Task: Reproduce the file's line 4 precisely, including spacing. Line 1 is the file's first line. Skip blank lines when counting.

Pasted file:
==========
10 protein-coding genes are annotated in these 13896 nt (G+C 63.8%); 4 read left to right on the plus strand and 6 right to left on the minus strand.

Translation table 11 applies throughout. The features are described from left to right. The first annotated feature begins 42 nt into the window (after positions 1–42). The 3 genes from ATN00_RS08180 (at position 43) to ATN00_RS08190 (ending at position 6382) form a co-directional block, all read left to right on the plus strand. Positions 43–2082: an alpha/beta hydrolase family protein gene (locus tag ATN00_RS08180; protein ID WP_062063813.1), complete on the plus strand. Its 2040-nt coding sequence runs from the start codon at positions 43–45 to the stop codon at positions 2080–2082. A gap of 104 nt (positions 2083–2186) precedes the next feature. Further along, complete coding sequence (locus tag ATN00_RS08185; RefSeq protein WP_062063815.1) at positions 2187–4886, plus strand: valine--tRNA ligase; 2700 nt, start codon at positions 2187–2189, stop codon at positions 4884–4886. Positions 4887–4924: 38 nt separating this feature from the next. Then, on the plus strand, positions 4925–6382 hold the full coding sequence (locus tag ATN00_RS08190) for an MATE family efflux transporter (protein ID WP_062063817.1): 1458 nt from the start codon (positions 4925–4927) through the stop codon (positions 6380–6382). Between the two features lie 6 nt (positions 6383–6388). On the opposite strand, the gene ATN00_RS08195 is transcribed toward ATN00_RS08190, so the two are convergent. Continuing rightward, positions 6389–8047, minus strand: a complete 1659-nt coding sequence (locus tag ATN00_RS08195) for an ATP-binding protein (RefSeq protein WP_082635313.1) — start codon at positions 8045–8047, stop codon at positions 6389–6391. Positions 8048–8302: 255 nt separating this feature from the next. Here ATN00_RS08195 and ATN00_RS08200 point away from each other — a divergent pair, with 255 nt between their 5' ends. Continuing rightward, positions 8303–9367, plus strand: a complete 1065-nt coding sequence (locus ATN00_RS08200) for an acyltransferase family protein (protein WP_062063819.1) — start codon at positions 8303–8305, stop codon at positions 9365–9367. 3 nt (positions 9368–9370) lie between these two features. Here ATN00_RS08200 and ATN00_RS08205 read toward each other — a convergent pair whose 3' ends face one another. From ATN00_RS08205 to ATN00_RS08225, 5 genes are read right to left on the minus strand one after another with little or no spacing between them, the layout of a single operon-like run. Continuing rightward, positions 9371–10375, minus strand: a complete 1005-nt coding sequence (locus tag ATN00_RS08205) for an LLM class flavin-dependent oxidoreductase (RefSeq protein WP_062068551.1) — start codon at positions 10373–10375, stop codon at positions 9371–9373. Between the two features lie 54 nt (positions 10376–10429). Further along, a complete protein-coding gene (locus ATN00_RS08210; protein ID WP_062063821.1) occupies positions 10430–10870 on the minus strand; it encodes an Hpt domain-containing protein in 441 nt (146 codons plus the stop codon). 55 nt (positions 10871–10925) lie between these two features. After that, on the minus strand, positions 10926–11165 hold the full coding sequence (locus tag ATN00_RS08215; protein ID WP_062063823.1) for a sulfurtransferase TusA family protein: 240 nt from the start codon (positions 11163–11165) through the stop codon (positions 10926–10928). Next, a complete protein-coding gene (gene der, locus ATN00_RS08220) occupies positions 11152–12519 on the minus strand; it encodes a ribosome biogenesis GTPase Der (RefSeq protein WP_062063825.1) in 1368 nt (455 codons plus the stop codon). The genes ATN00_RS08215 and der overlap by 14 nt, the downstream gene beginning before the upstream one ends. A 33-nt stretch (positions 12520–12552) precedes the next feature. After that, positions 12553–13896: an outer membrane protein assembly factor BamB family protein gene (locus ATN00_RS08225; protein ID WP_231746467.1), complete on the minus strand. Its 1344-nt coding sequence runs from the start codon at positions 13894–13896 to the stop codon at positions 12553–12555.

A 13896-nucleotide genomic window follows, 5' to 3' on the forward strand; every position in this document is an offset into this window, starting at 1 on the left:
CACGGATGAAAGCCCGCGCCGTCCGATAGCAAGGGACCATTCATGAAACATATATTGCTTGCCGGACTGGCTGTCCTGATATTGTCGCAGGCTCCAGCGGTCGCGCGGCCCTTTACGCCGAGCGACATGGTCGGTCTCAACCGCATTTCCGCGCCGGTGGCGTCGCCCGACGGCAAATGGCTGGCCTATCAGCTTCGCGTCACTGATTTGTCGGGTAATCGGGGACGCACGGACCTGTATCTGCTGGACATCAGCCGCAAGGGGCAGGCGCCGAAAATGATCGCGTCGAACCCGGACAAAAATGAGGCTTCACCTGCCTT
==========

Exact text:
CACGGATGAAAGCCCGCGCCGTCCGATAGCAAGGGACCATTCATGAAACATATATTGCTTGCCGGACTGGCTGTCCTGATATTGTCGCAGGCTCCAGCGGTCGCGCGGCCCTTTACGCCGAGCGACATGGTCGGTCTCAACCGCATTTCCGCGCCGGTGGCGTCGCCCGACGGCAAATGGCTGGCCTATCAGCTTCGCGTCACTGATTTGTCGGGTAATCGGGGACGCACGGACCTGTATCTGCTGGACATCAGCCGCAAGGGGCAGGCGCCGAAAATGATCGCGTCGAACCCGGACAAAAATGAGGCTTCACCTGCCTT